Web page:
So the way I see it, the picture of the fellow dressed in blackface on Northam’s page is Northam. Yes, he probably was going to or coming from a venue where he performed his Michael Jackson routine. But I’m thinking that conclusion is really secondary. The guy is Northam because he’s on Northam’s page.

    • Excellent comment. But still I appreciate Jim’s efforts to disprove or harden the case. Here, I think Jim hardens the case, despite Oakham, and indeed perhaps because of his wonderful Razor.

    • I belabor the identity of the individual in blackface only (a) because Ralph Northam insists that it is not him, (b) the McGuire Woods report was inconclusive, and (c) the Democratic Party establishment and the media are treating the report as the final word and letting Northam slide.

      Applying the principle of Ockham’s Razor (proffering an explanation that requires the fewest unproven hypothesis), permit me to advance the following:

      Proposition #1: The photo was taken of two people at a costume party (unless you want to assume that the person in Klan garb, holding a drink, and standing next to a person dressed in blackface was an actual, real-life Klansman).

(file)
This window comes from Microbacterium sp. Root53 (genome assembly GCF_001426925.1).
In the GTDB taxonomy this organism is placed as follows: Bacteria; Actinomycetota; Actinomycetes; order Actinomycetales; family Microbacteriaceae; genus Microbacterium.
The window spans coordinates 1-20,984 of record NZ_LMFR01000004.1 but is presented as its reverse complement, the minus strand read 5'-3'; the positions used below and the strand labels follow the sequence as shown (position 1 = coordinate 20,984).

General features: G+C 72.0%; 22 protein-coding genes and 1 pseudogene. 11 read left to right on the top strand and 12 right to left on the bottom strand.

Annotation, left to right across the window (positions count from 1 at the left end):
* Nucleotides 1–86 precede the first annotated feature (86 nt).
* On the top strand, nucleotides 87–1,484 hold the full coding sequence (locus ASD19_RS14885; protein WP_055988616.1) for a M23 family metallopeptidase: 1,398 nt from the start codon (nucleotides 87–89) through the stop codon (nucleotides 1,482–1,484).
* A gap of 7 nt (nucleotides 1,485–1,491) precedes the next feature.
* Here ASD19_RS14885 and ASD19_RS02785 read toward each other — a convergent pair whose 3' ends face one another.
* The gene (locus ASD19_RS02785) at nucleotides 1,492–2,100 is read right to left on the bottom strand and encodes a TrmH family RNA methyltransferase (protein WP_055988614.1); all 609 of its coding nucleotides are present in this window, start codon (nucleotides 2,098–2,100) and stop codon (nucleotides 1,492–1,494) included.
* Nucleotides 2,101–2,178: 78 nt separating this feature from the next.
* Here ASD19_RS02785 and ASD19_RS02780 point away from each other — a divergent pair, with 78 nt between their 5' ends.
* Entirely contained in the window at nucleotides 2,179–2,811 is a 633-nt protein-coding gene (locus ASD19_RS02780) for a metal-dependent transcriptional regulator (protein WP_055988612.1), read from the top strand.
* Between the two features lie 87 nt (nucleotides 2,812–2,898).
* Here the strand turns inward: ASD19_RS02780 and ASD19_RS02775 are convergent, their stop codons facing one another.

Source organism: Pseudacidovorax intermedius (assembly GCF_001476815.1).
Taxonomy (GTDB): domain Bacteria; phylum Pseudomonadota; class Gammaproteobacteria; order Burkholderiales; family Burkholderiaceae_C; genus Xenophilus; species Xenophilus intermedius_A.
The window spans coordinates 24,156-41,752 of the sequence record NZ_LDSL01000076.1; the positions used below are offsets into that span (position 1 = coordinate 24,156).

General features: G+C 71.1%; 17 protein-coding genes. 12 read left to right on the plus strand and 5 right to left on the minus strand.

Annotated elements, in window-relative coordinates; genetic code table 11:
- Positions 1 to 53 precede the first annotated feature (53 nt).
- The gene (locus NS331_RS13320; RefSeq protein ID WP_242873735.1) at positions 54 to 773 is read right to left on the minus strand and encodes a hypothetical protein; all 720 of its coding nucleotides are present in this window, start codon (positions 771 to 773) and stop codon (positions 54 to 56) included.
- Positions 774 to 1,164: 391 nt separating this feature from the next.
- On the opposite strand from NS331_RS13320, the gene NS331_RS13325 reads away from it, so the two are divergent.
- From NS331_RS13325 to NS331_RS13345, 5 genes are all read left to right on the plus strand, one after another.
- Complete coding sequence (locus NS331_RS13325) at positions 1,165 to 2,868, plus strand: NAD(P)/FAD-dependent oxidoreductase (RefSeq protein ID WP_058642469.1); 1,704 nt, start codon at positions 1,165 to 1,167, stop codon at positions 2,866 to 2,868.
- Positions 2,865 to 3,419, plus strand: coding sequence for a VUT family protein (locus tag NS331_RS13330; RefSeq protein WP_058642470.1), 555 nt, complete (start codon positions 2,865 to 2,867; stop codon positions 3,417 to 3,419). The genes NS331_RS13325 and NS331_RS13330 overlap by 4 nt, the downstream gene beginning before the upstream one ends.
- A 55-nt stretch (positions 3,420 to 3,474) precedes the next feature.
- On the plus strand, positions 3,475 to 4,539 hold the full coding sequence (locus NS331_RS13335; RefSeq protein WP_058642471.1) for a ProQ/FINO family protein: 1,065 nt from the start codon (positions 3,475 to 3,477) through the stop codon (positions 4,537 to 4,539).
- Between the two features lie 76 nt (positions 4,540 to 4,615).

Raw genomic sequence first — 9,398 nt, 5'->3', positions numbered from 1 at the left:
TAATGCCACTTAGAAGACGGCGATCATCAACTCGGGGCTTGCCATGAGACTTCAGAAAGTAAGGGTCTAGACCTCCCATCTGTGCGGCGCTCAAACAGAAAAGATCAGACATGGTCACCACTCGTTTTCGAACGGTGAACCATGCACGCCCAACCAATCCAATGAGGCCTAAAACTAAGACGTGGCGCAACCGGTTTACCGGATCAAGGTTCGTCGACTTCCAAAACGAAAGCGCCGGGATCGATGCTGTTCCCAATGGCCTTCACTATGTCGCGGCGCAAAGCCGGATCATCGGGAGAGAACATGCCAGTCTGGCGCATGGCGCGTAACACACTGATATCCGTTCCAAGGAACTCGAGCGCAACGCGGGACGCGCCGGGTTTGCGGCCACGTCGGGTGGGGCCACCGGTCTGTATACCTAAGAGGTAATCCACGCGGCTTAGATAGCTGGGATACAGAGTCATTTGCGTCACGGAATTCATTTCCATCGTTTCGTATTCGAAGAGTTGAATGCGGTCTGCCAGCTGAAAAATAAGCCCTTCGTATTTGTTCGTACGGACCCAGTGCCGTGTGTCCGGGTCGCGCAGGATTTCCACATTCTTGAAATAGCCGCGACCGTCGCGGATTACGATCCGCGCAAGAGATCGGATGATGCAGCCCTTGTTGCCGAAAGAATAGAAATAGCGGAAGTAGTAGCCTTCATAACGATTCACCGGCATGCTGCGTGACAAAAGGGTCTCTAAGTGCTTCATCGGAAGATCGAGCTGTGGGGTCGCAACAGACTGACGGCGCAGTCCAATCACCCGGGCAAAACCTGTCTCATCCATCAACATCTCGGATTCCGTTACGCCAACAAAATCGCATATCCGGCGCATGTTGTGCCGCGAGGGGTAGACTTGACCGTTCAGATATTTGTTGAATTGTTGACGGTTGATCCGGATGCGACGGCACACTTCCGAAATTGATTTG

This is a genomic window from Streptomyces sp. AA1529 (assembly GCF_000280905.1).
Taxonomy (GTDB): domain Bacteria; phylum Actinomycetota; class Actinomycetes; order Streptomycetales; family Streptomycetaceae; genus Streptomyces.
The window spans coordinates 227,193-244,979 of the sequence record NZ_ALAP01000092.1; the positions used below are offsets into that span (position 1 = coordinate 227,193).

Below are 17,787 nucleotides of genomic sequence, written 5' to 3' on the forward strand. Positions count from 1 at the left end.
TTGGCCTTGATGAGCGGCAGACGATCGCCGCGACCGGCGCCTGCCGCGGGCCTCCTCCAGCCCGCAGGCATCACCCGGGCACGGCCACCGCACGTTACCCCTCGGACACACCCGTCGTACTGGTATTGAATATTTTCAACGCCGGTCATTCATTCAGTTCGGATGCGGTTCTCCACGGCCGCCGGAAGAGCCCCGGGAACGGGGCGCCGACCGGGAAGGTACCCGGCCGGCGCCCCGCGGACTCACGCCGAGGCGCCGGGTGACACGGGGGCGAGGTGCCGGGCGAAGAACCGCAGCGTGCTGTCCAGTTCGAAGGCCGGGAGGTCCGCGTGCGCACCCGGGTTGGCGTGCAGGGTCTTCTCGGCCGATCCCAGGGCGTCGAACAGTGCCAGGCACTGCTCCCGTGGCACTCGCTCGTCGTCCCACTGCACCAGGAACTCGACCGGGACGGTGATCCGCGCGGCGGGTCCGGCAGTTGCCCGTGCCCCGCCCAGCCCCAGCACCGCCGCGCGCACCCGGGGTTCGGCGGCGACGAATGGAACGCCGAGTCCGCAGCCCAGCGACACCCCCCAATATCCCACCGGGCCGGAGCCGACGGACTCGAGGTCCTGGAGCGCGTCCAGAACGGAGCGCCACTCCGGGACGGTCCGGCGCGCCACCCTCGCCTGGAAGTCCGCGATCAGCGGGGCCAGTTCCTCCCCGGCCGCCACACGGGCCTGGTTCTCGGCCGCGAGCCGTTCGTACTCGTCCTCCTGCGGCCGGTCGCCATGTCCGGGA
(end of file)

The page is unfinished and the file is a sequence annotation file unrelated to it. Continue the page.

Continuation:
Proposition #2: Ergo, the person in blackface was wearing a costume.

      Proposition #3: The costume was of Michael Jackson, as can be deduced by the blackface, the fedora, the sunglasses, the bow tie, the plaid pants, and what appears to be white tape around the ring finger.

      Proposition #4: Ralph Northam acknowledged dressing in costume as Michael Jackson at a dance contest in San Antonio, ergo, we know that he had an affinity for dressing in costume as Jackson.

      Proposition #5: The explanation requiring the fewest number of assumptions (the photograph was placed in the yearbook in error) is that Northam dressed as Michael Jackson at an EVMS costume party and then submitted the photograph for his yearbook page.

      • Yes, and what the photo shows is what Northam did at least once before or afterward which aligns with his nickname Coonman. This additional commentary of Jim’s thus confirms the obvious as explained so well by the anonymous reader’s comment. Jim’s commentary also dilutes the official report’s effort to cast doubt as to who the obvious culprit here playing his game on Northam’s year book page. It is Northam, who also admitted his own fault before he denied it the next day.